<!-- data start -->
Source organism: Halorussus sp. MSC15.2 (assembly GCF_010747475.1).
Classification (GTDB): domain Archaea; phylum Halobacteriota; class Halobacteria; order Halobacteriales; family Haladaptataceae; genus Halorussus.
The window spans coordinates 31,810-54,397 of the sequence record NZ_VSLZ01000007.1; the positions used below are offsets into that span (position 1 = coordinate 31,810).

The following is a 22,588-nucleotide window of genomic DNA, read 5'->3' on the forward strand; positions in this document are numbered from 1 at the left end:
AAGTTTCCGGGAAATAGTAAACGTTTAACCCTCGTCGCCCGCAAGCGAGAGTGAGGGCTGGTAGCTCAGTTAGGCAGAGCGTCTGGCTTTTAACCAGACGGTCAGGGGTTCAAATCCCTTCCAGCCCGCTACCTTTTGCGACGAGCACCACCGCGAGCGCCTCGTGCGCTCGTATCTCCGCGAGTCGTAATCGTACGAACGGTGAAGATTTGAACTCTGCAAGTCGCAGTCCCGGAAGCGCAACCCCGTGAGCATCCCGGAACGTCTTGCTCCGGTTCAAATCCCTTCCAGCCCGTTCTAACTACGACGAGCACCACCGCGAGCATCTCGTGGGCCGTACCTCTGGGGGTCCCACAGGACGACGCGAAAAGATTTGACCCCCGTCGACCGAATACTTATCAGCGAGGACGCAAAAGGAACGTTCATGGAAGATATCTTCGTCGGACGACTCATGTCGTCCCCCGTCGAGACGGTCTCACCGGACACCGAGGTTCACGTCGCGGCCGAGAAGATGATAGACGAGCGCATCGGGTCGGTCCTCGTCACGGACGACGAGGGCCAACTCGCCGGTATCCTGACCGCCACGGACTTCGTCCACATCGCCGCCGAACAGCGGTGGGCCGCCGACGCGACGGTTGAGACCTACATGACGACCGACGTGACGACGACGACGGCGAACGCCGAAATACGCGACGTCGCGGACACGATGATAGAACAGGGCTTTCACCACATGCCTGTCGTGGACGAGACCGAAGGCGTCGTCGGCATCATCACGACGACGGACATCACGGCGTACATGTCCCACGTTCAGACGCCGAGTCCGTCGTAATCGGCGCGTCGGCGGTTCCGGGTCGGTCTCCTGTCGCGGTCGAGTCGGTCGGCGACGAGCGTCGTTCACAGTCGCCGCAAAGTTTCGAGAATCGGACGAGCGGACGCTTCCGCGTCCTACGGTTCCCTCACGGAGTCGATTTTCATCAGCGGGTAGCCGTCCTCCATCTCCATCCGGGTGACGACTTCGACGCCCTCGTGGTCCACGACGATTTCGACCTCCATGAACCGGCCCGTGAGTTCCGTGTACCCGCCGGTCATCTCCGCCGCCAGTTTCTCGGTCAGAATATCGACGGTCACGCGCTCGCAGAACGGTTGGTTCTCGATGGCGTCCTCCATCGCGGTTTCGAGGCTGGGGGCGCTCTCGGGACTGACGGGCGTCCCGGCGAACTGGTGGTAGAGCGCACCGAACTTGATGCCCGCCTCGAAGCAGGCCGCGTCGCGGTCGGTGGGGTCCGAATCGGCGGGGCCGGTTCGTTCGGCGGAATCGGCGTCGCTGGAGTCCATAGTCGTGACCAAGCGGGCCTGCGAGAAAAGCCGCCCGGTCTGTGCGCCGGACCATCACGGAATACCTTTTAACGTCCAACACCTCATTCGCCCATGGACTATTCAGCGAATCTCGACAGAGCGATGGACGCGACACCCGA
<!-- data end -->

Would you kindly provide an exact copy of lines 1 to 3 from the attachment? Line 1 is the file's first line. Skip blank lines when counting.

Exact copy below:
Source organism: Halorussus sp. MSC15.2 (assembly GCF_010747475.1).
Classification (GTDB): domain Archaea; phylum Halobacteriota; class Halobacteria; order Halobacteriales; family Haladaptataceae; genus Halorussus.
The window spans coordinates 31,810-54,397 of the sequence record NZ_VSLZ01000007.1; the positions used below are offsets into that span (position 1 = coordinate 31,810).